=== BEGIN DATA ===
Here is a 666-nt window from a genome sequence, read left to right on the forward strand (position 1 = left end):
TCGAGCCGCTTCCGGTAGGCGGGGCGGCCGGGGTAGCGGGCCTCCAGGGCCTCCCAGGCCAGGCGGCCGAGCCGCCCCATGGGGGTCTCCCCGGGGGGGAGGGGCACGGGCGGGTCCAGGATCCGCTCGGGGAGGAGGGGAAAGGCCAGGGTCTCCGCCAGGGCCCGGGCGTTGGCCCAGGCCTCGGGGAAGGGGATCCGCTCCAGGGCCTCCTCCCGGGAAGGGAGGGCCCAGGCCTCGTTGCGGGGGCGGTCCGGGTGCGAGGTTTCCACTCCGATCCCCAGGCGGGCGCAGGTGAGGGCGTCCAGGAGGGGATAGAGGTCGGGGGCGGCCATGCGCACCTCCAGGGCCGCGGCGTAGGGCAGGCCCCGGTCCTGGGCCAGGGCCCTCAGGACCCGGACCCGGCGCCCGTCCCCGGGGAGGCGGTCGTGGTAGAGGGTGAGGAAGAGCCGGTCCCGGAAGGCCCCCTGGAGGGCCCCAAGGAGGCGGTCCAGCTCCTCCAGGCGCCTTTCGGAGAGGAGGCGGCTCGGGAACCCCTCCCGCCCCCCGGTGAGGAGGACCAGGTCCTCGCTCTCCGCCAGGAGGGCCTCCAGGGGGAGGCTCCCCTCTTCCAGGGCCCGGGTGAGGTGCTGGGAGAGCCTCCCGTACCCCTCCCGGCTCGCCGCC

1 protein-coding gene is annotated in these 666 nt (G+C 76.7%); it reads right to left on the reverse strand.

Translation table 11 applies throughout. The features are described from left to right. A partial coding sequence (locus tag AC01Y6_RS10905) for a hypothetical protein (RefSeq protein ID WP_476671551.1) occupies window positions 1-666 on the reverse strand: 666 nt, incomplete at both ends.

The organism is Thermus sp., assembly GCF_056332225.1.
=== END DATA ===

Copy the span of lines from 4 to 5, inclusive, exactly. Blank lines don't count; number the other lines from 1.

Translation table 11 applies throughout. The features are described from left to right. A partial coding sequence (locus tag AC01Y6_RS10905) for a hypothetical protein (RefSeq protein ID WP_476671551.1) occupies window positions 1-666 on the reverse strand: 666 nt, incomplete at both ends.

The organism is Thermus sp., assembly GCF_056332225.1.